|Publication Type:||Journal Article|
|Year of Publication:||2017|
|Alkuperäinen tekijä:||Chivers, BD, Béthoux, O, Sarria-S, FA, Jonsson, T, Mason, AC, Montealegre-Zapata, F|
|Journal:||The Journal of Experimental Biology|
|Pagination:||1112 - 1121|
Male grigs, bush crickets and crickets produce mating calls by tegminal stridulation: the scraping together of modified forewings functioning as sound generators. Bush crickets (Tettigoniidae) and crickets (Gryllinae) diverged some 240 million years ago, with each lineage developing unique characteristics in wing morphology and the associated mechanics of stridulation. The grigs (Prophalangopsidae), a relict lineage more closely related to bush crickets than to crickets, are believed to retain plesiomorphic features of wing morphology. The wing cells widely involved in sound production, such as the harp and mirror, are comparatively small, poorly delimited and/or partially filled with cross-veins. Such morphology is similarly observed in the earliest stridulating ensiferans, for which stridulatory mechanics remains poorly understood. The grigs, therefore, are of major importance to investigate the early evolutionary stages of tegminal stridulation, a critical innovation in the evolution of the Orthoptera. The aim of this study is to appreciate the degree of specialization on grig forewings, through identification of sound radiating areas and their properties. For well-grounded comparisons, homologies in wing venation (and associated areas) of grigs and bush crickets are re-evaluated. Then, using direct evidence, this study confirms the mirror cell, in association with two other areas (termed ‘neck’ and ‘pre-mirror’), as the acoustic resonator in the grig Cyphoderris monstrosa. Despite the use of largely symmetrical resonators, as found in field crickets, analogous features of stridulatory mechanics are observed between C. monstrosa and bush crickets. Both morphology and function in grigs represents transitional stages between unspecialized forewings and derived conditions observed in modern species.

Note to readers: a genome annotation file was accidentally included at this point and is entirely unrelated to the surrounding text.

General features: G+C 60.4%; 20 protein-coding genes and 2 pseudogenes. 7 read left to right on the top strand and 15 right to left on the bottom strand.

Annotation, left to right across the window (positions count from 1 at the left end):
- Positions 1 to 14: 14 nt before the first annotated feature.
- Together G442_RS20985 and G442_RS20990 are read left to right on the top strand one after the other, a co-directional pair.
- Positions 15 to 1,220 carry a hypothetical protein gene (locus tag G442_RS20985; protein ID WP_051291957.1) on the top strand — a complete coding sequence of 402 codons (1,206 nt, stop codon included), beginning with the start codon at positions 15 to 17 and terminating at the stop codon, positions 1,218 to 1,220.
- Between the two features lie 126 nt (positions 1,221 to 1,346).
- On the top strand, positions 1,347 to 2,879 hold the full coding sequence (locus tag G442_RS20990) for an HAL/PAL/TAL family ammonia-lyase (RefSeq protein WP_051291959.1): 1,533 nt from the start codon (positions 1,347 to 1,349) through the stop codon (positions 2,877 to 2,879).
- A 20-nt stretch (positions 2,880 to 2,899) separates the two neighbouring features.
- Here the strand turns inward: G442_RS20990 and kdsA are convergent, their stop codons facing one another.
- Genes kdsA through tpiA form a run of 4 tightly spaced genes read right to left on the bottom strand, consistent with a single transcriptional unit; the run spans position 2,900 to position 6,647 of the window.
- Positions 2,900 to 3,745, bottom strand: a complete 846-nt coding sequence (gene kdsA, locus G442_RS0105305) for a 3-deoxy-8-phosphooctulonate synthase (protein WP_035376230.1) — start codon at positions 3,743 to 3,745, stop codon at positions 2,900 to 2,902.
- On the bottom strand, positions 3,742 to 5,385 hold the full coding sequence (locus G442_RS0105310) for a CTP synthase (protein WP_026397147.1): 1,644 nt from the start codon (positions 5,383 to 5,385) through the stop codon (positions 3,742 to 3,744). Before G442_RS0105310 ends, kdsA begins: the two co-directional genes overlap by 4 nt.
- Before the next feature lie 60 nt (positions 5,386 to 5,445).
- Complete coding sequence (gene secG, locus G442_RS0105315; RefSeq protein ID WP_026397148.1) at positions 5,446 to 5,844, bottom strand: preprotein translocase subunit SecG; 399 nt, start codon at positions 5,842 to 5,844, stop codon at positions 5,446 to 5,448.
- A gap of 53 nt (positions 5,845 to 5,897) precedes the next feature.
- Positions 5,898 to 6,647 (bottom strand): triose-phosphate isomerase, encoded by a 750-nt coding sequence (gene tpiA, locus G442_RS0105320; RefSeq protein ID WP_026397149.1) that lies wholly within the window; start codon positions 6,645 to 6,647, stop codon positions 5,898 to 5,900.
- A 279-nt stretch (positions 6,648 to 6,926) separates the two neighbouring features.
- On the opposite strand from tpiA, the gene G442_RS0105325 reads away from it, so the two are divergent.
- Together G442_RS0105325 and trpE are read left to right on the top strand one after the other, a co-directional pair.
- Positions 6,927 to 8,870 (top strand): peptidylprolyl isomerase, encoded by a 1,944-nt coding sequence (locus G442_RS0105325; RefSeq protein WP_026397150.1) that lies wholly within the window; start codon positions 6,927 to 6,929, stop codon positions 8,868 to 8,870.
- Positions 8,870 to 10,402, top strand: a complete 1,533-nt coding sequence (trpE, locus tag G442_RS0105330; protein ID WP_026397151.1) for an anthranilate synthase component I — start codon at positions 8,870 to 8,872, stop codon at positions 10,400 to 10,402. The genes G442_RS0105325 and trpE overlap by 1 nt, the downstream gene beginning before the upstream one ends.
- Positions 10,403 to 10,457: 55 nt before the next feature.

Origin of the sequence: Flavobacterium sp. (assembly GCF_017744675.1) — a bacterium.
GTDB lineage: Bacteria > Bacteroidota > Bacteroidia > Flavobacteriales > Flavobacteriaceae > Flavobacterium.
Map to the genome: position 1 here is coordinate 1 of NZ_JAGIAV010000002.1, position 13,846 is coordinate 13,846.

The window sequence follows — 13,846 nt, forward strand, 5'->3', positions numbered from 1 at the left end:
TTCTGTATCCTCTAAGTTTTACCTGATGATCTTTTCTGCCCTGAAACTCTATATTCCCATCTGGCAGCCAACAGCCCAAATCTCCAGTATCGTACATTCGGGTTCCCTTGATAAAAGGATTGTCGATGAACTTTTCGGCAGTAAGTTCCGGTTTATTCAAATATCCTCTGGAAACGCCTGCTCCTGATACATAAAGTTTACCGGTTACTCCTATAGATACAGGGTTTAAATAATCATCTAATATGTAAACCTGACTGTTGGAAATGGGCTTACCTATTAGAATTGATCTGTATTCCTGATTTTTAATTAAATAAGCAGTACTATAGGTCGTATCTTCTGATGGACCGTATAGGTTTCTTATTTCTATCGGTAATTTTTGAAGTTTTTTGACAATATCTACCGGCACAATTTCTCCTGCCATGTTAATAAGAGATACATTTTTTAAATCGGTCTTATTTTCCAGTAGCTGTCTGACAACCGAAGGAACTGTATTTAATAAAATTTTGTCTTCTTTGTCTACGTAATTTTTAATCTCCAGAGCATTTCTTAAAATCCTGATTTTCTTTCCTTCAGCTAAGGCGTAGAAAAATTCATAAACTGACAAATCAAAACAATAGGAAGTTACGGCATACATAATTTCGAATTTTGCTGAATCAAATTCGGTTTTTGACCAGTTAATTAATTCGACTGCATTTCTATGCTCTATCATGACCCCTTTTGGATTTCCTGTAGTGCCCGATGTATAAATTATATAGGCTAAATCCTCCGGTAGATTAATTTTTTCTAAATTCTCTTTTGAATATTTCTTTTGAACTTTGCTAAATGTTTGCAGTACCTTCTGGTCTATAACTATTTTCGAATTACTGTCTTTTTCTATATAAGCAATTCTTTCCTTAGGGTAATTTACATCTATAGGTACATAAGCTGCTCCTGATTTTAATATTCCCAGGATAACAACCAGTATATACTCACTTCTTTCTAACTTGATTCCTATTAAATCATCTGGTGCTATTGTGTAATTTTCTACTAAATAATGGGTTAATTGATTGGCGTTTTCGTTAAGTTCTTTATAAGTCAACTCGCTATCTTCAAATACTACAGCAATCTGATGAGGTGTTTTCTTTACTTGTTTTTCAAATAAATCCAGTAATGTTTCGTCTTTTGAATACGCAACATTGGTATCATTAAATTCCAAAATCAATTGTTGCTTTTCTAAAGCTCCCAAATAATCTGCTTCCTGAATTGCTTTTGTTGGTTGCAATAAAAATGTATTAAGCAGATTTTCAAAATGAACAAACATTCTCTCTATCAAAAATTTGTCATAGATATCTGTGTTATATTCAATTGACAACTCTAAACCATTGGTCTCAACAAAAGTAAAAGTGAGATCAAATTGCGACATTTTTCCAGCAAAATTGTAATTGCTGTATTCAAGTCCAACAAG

|Short Title:||J Exp Biol|
Functional morphology of tegmina-based stridulation in the relict species Cyphoderris monstrosa (Orthoptera: Ensifera: Prophalangopsidae)